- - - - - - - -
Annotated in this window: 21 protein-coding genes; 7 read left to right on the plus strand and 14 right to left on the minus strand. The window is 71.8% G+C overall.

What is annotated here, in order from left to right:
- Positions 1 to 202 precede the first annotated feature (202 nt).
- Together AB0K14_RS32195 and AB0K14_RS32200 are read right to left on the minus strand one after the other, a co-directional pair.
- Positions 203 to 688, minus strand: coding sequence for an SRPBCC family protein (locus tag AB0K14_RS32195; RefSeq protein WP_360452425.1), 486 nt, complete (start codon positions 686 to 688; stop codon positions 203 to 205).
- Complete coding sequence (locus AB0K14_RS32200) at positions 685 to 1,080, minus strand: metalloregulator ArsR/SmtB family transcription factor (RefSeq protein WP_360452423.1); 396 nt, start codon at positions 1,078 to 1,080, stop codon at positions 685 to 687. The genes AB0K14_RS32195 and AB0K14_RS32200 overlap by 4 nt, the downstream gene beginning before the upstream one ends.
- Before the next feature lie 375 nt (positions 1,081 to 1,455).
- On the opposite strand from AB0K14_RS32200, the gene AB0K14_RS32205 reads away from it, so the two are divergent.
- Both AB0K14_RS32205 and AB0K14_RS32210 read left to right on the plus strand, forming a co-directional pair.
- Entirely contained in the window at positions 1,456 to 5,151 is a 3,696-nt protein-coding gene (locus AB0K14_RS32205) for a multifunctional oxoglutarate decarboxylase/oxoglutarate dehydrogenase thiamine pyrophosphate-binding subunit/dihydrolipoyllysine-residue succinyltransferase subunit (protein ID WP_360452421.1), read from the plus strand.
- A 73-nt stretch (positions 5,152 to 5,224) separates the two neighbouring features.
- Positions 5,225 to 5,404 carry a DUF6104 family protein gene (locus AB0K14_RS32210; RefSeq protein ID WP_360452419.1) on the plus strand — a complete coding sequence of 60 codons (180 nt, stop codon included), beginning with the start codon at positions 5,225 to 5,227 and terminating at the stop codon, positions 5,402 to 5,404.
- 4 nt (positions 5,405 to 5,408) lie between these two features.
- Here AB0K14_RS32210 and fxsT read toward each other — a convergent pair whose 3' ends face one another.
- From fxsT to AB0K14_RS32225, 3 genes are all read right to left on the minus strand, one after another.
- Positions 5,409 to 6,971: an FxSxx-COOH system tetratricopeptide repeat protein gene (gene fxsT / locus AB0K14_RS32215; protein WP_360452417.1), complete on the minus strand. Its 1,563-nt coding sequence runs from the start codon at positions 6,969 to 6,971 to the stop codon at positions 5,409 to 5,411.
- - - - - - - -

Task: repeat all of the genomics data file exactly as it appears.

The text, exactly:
Annotated in this window: 21 protein-coding genes; 7 read left to right on the plus strand and 14 right to left on the minus strand. The window is 71.8% G+C overall.

What is annotated here, in order from left to right:
- Positions 1 to 202 precede the first annotated feature (202 nt).
- Together AB0K14_RS32195 and AB0K14_RS32200 are read right to left on the minus strand one after the other, a co-directional pair.
- Positions 203 to 688, minus strand: coding sequence for an SRPBCC family protein (locus tag AB0K14_RS32195; RefSeq protein WP_360452425.1), 486 nt, complete (start codon positions 686 to 688; stop codon positions 203 to 205).
- Complete coding sequence (locus AB0K14_RS32200) at positions 685 to 1,080, minus strand: metalloregulator ArsR/SmtB family transcription factor (RefSeq protein WP_360452423.1); 396 nt, start codon at positions 1,078 to 1,080, stop codon at positions 685 to 687. The genes AB0K14_RS32195 and AB0K14_RS32200 overlap by 4 nt, the downstream gene beginning before the upstream one ends.
- Before the next feature lie 375 nt (positions 1,081 to 1,455).
- On the opposite strand from AB0K14_RS32200, the gene AB0K14_RS32205 reads away from it, so the two are divergent.
- Both AB0K14_RS32205 and AB0K14_RS32210 read left to right on the plus strand, forming a co-directional pair.
- Entirely contained in the window at positions 1,456 to 5,151 is a 3,696-nt protein-coding gene (locus AB0K14_RS32205) for a multifunctional oxoglutarate decarboxylase/oxoglutarate dehydrogenase thiamine pyrophosphate-binding subunit/dihydrolipoyllysine-residue succinyltransferase subunit (protein ID WP_360452421.1), read from the plus strand.
- A 73-nt stretch (positions 5,152 to 5,224) separates the two neighbouring features.
- Positions 5,225 to 5,404 carry a DUF6104 family protein gene (locus AB0K14_RS32210; RefSeq protein ID WP_360452419.1) on the plus strand — a complete coding sequence of 60 codons (180 nt, stop codon included), beginning with the start codon at positions 5,225 to 5,227 and terminating at the stop codon, positions 5,402 to 5,404.
- 4 nt (positions 5,405 to 5,408) lie between these two features.
- Here AB0K14_RS32210 and fxsT read toward each other — a convergent pair whose 3' ends face one another.
- From fxsT to AB0K14_RS32225, 3 genes are all read right to left on the minus strand, one after another.
- Positions 5,409 to 6,971: an FxSxx-COOH system tetratricopeptide repeat protein gene (gene fxsT / locus AB0K14_RS32215; protein WP_360452417.1), complete on the minus strand. Its 1,563-nt coding sequence runs from the start codon at positions 6,969 to 6,971 to the stop codon at positions 5,409 to 5,411.